“The truth was that lately, she had not had quite enough happening in her life.”

clockdanceBooks on Tap met virtually to discuss Clock Dance by Anne Tyler.  A dramatic change in tone from last month’s title, this story of an old women’s examination of her life during an unexpected trip to Baltimore to care for her son’s ex-girlfriend was pleasant, but few of the book club members could remember the details a few weeks after reading it. As a wise librarian once said, these books are like muffins – nothing wrong with them and pleasant while you consume them, but not something you’d rave about. 

So why did we like it? It was uplifting. The characters were vibrant and Tyler’s opening flashback grounds the main character Willa and her family and provides motivation for the decisions they make later in the book.  Willa marries two overbearing husbands, mirroring the go-along attitude of her father. Her mother’s volatility teaches Willa to be small to avoid attention and conflict. She has a learned helplessness, barely able to handle travel logistics for planes or cars. But Tyler’s writing is so clear, kind and funny that Willa isn’t pathetic. We in the book club were rooting for her to upend her life. However, after 200 pages, we get two ambiguous paragraphs about her decision to stay in her old life in Arizona or to move to Baltimore  to be with her new logical family who value her for herself and contributions and not for her looks or willingness to stay quiet.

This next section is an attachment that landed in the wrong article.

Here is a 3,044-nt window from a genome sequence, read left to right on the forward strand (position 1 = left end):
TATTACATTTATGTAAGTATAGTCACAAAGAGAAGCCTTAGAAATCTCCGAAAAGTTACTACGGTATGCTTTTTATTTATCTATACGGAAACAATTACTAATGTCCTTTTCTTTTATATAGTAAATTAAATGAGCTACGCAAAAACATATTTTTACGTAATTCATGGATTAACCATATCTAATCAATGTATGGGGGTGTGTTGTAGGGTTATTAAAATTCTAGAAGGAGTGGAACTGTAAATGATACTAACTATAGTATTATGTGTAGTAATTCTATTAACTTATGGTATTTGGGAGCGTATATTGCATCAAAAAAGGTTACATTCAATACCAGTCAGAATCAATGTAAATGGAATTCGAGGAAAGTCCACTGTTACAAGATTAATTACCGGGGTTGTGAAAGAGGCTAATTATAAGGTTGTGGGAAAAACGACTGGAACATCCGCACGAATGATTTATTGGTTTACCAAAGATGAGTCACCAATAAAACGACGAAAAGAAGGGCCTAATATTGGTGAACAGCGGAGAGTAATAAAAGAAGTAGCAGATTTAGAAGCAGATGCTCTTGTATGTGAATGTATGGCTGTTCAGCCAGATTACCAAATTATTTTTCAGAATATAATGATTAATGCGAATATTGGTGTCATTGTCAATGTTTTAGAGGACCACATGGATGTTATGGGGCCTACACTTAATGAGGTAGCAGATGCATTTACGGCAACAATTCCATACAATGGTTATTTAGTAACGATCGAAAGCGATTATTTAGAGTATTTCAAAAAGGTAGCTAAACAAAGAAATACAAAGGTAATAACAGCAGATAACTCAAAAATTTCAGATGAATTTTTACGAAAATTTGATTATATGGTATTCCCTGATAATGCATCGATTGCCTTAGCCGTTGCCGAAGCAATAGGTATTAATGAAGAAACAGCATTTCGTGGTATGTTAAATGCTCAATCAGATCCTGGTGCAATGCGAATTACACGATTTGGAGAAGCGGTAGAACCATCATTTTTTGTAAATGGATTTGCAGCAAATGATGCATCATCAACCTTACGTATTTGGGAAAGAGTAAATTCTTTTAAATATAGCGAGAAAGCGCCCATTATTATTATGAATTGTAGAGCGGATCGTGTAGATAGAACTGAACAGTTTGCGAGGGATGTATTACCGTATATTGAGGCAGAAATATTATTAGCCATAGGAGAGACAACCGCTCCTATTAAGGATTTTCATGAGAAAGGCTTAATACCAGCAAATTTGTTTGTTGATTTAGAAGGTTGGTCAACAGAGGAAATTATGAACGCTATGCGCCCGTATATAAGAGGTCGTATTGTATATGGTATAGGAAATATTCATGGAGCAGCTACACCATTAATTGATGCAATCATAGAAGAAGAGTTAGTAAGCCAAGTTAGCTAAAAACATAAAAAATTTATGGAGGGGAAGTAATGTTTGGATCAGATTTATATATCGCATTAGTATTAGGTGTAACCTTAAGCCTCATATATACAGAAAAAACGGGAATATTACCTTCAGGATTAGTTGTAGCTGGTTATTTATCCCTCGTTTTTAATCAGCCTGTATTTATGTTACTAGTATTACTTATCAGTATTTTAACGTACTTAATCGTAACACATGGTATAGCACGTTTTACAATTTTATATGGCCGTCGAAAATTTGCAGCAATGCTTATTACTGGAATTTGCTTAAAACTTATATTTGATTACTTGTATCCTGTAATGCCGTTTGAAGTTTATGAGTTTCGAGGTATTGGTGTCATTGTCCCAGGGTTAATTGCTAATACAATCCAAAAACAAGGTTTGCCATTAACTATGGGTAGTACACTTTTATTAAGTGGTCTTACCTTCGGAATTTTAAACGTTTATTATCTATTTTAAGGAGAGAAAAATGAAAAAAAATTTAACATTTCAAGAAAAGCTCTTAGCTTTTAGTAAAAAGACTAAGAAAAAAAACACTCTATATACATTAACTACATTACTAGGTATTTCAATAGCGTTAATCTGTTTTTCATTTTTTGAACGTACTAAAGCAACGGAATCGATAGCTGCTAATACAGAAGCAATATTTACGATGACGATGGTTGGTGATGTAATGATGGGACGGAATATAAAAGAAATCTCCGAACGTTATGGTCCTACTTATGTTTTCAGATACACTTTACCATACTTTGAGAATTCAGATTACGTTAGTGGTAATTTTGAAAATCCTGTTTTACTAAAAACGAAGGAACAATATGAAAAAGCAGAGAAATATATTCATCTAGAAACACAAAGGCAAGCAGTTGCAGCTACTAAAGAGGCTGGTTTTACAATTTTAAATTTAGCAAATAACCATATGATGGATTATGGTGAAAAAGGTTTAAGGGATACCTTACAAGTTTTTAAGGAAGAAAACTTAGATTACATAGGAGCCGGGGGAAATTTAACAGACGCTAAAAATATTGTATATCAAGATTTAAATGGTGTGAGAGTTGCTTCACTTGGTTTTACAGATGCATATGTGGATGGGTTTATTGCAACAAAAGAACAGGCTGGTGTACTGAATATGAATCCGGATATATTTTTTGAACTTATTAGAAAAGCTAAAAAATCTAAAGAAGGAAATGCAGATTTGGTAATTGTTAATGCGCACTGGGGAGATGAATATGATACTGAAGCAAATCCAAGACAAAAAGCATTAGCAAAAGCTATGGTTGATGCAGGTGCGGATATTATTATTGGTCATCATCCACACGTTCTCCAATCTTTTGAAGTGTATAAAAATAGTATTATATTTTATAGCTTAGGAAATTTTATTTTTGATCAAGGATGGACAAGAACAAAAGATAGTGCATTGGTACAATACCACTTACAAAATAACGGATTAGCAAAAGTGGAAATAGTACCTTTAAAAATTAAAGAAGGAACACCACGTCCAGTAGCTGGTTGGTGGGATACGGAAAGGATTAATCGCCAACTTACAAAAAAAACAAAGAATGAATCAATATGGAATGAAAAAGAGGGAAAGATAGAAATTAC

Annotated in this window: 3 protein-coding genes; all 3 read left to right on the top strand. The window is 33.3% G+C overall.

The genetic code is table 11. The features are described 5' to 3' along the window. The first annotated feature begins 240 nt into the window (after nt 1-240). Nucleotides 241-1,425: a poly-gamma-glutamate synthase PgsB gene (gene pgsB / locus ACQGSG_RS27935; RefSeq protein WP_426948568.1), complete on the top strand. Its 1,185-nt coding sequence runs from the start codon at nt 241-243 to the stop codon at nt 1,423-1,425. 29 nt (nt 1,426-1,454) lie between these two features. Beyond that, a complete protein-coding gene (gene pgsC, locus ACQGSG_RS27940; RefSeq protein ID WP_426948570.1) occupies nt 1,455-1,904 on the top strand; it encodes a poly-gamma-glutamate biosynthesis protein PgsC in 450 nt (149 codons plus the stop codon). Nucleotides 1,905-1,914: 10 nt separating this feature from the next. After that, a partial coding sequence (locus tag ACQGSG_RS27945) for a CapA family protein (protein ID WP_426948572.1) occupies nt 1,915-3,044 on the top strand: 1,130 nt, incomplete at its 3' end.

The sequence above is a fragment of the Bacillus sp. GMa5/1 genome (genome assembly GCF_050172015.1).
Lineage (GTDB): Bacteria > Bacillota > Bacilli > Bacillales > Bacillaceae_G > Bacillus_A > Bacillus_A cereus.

We discussed this book during the protests and uprisings in all 50 states in response to the murders of George Floyd, Breonna Taylor and Ahmad Abrey and police violence more generally. Tyler sets this book in Roland Park, a neighborhood in Baltimore that, according to data from the last census (and borne out by recent estimates), is dramatically more white than the rest of the city.Residents of Baltimore as a whole are 63% Black, while only 7.6% of residents of Roland Park are. The Baltimore that Tyler writes about in this book is 99% white as far as we could tell. The book was a brief respite from the real world but didn’t help us to discuss the issues of race and inequity that are at the front of our minds this week.